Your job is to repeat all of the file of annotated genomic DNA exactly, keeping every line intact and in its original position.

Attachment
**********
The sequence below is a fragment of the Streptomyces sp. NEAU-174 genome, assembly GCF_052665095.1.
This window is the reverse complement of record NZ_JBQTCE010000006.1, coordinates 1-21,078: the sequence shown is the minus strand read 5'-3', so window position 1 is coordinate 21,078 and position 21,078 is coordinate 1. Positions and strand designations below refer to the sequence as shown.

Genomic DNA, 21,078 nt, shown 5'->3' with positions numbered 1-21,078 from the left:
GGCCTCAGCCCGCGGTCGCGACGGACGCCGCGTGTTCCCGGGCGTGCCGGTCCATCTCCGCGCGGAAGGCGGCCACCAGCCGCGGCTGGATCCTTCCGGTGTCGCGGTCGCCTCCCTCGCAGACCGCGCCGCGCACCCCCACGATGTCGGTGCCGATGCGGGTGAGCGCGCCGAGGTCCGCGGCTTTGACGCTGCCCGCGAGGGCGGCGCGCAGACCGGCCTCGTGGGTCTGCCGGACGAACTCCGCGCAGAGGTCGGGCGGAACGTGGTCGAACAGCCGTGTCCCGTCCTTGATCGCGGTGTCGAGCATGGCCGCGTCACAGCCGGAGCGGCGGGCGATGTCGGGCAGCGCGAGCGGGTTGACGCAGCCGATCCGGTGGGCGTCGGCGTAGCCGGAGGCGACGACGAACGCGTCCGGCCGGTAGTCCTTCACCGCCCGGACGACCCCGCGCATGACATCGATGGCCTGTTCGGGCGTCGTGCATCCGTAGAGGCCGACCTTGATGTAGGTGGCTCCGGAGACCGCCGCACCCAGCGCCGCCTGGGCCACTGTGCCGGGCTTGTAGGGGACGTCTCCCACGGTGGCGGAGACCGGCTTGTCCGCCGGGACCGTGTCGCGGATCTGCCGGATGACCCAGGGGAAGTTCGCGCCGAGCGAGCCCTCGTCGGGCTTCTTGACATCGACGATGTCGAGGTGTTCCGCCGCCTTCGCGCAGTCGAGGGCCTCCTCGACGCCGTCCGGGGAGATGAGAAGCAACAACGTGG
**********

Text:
The sequence below is a fragment of the Streptomyces sp. NEAU-174 genome, assembly GCF_052665095.1.
This window is the reverse complement of record NZ_JBQTCE010000006.1, coordinates 1-21,078: the sequence shown is the minus strand read 5'-3', so window position 1 is coordinate 21,078 and position 21,078 is coordinate 1. Positions and strand designations below refer to the sequence as shown.

Genomic DNA, 21,078 nt, shown 5'->3' with positions numbered 1-21,078 from the left:
GGCCTCAGCCCGCGGTCGCGACGGACGCCGCGTGTTCCCGGGCGTGCCGGTCCATCTCCGCGCGGAAGGCGGCCACCAGCCGCGGCTGGATCCTTCCGGTGTCGCGGTCGCCTCCCTCGCAGACCGCGCCGCGCACCCCCACGATGTCGGTGCCGATGCGGGTGAGCGCGCCGAGGTCCGCGGCTTTGACGCTGCCCGCGAGGGCGGCGCGCAGACCGGCCTCGTGGGTCTGCCGGACGAACTCCGCGCAGAGGTCGGGCGGAACGTGGTCGAACAGCCGTGTCCCGTCCTTGATCGCGGTGTCGAGCATGGCCGCGTCACAGCCGGAGCGGCGGGCGATGTCGGGCAGCGCGAGCGGGTTGACGCAGCCGATCCGGTGGGCGTCGGCGTAGCCGGAGGCGACGACGAACGCGTCCGGCCGGTAGTCCTTCACCGCCCGGACGACCCCGCGCATGACATCGATGGCCTGTTCGGGCGTCGTGCATCCGTAGAGGCCGACCTTGATGTAGGTGGCTCCGGAGACCGCCGCACCCAGCGCCGCCTGGGCCACTGTGCCGGGCTTGTAGGGGACGTCTCCCACGGTGGCGGAGACCGGCTTGTCCGCCGGGACCGTGTCGCGGATCTGCCGGATGACCCAGGGGAAGTTCGCGCCGAGCGAGCCCTCGTCGGGCTTCTTGACATCGACGATGTCGAGGTGTTCCGCCGCCTTCGCGCAGTCGAGGGCCTCCTCGACGCCGTCCGGGGAGATGAGAAGCAACAACGTGG